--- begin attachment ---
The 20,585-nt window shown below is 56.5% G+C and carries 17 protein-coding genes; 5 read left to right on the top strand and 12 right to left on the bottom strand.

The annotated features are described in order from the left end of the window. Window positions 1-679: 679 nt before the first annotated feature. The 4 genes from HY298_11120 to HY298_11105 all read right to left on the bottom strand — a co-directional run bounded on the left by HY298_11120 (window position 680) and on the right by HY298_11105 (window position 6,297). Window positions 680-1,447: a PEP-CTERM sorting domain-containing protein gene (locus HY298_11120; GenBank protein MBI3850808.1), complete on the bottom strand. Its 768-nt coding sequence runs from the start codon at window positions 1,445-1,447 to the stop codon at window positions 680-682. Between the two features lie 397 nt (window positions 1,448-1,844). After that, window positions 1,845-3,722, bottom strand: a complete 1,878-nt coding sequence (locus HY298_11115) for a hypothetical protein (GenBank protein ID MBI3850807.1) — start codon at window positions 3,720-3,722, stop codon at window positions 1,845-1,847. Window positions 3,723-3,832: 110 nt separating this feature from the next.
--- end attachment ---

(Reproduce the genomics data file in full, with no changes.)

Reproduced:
The 20,585-nt window shown below is 56.5% G+C and carries 17 protein-coding genes; 5 read left to right on the top strand and 12 right to left on the bottom strand.

The annotated features are described in order from the left end of the window. Window positions 1-679: 679 nt before the first annotated feature. The 4 genes from HY298_11120 to HY298_11105 all read right to left on the bottom strand — a co-directional run bounded on the left by HY298_11120 (window position 680) and on the right by HY298_11105 (window position 6,297). Window positions 680-1,447: a PEP-CTERM sorting domain-containing protein gene (locus HY298_11120; GenBank protein MBI3850808.1), complete on the bottom strand. Its 768-nt coding sequence runs from the start codon at window positions 1,445-1,447 to the stop codon at window positions 680-682. Between the two features lie 397 nt (window positions 1,448-1,844). After that, window positions 1,845-3,722, bottom strand: a complete 1,878-nt coding sequence (locus HY298_11115) for a hypothetical protein (GenBank protein ID MBI3850807.1) — start codon at window positions 3,720-3,722, stop codon at window positions 1,845-1,847. Window positions 3,723-3,832: 110 nt separating this feature from the next.